"As someone who has received many thousands of letters and emails from people who have ceased to believe in the God of Abraham, I know that pessimism about the power of reason is unwarranted. People can be led to notice the incongruities in their faith, the self-deception and wishful thinking of their coreligionists, and the growing conflict between the claims of scripture and the findings of modern science. Such reasoning can inspire them to question their attachment to doctrines that, in the vast majority of cases, were simply drummed into them on mother's knee. The truth is that people can transcend mere sentiment and clarify their thinking on almost any subject. Allowing competing views to collide-through open debate, a willingness to receive criticism, etc.-performs just such a function, often by exposing inconsistencies in a belief system that makes its adherents profoundly uncomfortable. There are standards to guide us, even when opinions differ, and the violation of such standards generally seems consequential to everyone involved. Self-contradiction, for instance, is viewed as a problem no matter what one is talking about. And anyone who considers it a virtue is very unlikely to be taken seriously. Again, reason is not starkly opposed to feeling on this front; it entails a feeling for the truth."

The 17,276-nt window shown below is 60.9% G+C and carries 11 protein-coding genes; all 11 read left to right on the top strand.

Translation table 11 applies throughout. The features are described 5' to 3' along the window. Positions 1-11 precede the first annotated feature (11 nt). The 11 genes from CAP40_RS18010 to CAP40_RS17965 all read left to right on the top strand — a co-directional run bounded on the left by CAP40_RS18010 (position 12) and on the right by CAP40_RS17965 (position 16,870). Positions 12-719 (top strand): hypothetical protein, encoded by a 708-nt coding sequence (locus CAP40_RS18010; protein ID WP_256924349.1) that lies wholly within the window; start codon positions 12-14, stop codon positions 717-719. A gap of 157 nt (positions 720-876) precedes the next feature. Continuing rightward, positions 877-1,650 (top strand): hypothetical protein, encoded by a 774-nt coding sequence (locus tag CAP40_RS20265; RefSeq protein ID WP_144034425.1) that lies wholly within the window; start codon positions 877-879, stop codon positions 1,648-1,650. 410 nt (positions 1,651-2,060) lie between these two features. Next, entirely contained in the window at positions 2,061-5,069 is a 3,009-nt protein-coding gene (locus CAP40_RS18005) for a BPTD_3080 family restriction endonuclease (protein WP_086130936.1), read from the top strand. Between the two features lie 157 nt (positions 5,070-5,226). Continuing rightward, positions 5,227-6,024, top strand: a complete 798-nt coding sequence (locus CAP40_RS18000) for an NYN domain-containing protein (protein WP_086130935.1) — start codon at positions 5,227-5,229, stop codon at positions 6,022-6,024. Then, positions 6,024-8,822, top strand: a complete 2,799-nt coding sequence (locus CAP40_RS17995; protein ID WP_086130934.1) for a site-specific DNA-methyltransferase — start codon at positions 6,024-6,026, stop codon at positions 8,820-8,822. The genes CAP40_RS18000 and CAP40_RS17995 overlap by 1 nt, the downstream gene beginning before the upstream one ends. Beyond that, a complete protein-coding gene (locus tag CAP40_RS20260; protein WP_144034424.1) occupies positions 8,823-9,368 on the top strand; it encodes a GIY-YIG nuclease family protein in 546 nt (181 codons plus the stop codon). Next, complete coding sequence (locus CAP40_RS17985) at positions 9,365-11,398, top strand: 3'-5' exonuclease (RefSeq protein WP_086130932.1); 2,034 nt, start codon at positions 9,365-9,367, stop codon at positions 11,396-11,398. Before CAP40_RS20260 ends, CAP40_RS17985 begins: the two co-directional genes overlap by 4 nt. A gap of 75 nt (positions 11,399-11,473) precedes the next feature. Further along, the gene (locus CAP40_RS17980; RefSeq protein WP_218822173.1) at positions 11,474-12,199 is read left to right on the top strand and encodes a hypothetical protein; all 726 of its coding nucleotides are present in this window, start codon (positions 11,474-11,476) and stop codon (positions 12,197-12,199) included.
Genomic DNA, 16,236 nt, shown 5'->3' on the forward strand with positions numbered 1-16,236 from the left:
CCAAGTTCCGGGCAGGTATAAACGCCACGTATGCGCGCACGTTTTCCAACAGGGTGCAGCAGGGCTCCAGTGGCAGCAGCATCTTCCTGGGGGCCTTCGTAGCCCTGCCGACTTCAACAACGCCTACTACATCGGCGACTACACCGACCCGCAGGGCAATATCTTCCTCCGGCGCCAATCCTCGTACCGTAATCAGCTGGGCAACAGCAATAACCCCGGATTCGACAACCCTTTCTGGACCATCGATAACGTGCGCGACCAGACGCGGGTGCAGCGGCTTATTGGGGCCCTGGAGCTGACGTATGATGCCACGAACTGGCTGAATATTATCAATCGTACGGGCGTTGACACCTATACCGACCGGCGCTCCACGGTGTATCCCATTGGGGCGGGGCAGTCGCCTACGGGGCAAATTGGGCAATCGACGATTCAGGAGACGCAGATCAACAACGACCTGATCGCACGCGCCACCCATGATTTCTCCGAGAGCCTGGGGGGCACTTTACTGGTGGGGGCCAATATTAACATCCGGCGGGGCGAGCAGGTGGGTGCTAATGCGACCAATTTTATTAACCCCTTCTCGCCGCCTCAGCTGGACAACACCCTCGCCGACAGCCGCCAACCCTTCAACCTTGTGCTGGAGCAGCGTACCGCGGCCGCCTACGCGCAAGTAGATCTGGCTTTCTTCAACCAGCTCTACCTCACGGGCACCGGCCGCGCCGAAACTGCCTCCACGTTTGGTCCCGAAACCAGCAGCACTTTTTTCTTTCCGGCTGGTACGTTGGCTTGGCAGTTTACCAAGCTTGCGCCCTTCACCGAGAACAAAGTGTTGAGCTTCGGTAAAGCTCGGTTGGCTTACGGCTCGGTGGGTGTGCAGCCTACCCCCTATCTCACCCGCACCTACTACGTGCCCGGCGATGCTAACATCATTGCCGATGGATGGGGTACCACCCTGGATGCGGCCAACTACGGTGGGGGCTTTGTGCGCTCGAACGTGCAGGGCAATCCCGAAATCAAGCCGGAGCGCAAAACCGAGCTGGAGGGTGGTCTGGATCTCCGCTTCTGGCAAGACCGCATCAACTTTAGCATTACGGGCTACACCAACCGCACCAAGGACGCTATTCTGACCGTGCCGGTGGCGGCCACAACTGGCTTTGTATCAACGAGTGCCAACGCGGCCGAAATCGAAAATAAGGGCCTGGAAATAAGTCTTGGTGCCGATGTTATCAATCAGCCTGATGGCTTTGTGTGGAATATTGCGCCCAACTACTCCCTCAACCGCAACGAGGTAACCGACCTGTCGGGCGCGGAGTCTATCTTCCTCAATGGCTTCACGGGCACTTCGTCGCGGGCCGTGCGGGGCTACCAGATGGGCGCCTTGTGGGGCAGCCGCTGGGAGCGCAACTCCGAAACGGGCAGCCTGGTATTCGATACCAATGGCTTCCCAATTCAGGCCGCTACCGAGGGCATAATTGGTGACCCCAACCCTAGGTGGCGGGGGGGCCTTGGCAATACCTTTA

Put that in your pipe and smoke it.